Ex-Bosnian Serb leader likely to die in prison
Radovan Karadzic was convicted in 2016 for genocide and war crimes during the 1990s
Former Bosnian Serb leader Radovan Karadzic will spend the rest of his life in jail for the “sheer scale and systematic cruelty” of his crimes in the war that tore his country apart a quarter of a century ago, UN judges said on Wednesday.
Karadzic, 73, stood motionless and grim-faced in the dock as judges in The Hague said they had upheld his 2016 convictions for genocide in the Srebrenica massacre and war crimes in the 1990s.
The crimes included the slaughter by Bosnian Serb troops of more than 8,000 Muslim men and boys in Srebrenica, where they were supposed to be under UN protection.
In one of the last remaining cases from the break-up of Yugoslavia, the judges also increased his original 40-year sentence, saying it did not reflect his role in the worst bloodshed in Europe since the Second World War.
Judges at the original trial "underestimated the extreme gravity of Karadzic's responsibility for the most grave crimes committed during the period of conflict, noted for their sheer scale and systematic cruelty", head judge Vagn Joensen said.
The panel of appeals judges therefore "imposes a sentence of life imprisonment", he said.
Relatives of the victims had called for a life sentence.
"If he is not given a life sentence, the tribunal will have committed genocide against justice," Munira Subasic of the Mothers of Srebrenica victims' association told reporters before the verdict, where a small group of relatives held banners and photos of the dead outside the tribunal.
A former psychiatrist and amateur poet turned brutal political leader, Karadzic was arrested in 2008 in Belgrade after nearly 13 years on the run during which he posed as a new age healer called Dragan Dabic.
In 2016, Karadzic was found guilty on 10 counts including orchestrating a nearly four-year siege of the Bosnian capital Sarajevo, where more than 10,000 people died in a campaign of sniping and shelling, according to prosecutors.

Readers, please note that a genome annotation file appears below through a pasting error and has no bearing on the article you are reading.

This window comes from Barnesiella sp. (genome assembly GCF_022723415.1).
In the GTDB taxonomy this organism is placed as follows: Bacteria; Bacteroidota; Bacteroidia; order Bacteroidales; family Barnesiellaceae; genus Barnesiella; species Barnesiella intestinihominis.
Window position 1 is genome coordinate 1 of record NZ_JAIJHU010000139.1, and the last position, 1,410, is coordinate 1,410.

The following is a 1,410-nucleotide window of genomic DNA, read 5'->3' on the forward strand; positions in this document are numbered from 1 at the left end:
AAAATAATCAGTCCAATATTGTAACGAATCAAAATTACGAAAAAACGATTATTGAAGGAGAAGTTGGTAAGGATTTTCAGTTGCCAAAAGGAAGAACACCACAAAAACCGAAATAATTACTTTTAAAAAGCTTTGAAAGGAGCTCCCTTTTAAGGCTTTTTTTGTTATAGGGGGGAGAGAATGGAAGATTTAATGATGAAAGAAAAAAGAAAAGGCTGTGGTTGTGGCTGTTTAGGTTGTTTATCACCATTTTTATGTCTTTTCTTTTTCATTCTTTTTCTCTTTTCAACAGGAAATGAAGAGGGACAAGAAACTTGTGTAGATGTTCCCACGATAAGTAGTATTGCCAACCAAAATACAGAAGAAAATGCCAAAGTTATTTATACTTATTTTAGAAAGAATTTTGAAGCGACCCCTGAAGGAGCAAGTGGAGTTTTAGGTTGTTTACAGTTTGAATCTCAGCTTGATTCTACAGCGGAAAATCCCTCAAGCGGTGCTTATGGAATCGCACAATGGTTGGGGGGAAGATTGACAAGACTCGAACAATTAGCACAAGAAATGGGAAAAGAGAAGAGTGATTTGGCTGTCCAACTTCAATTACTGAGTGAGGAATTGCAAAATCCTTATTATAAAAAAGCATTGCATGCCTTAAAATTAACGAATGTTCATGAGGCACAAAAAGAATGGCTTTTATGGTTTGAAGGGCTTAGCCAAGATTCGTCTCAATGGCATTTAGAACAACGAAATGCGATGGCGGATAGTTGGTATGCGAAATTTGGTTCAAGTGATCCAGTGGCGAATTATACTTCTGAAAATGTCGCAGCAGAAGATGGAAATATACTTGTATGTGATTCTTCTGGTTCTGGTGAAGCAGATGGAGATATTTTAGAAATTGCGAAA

Prosecutors said Karadzic and others including his military alter-ego, former Bosnian Serb army commander Ratko Mladic, wanted to "permanently remove Muslims and Croats" from territory claimed by Bosnian Serbs at the time.
Bespectacled and with his trademark mane of white hair swept back from his face, Karadzic said nothing as the verdict was read out, but shortly afterwards looked to the public gallery and gave a small smile.
Appeals judges repeatedly dismissed Karadzic's claims that he was not aware of orders by Bosnian Serb forces to eliminate Muslim men and boys in Srebrenica, and to indiscriminately target civilians in Sarajevo.
They rejected Karadzic's claims that he did not know a military directive he drafted and signed on the fate of Srebrenica called for Bosnian Serb forces to create an "unbearable situation with no hope of further survival" for inhabitants.
Karadzic's case still bitterly divides the country he helped drive to war, with widows of Srebrenica hoping he dies in prison even as Bosnian Serbs have honoured him with a university dormitory in his name.
Families of the victims of Srebrenica watched the verdict at the Women of Srebrenica association building in the town of Tuzla.
The case also comes at a crucial time for international courts as they come under attack from quarters including the administration of US President Donald Trump, and reel from a series of mistrials.
Ex-military chief Mladic, 76, dubbed the "Butcher of Bosnia", is currently appealing a life sentence on similar charges.
Former Serbian president Slobodan Milosevic, Karadzic's long-time patron during the war, was on trial in The Hague until his death in 2006.
Updated: March 20, 2019 07:14 PM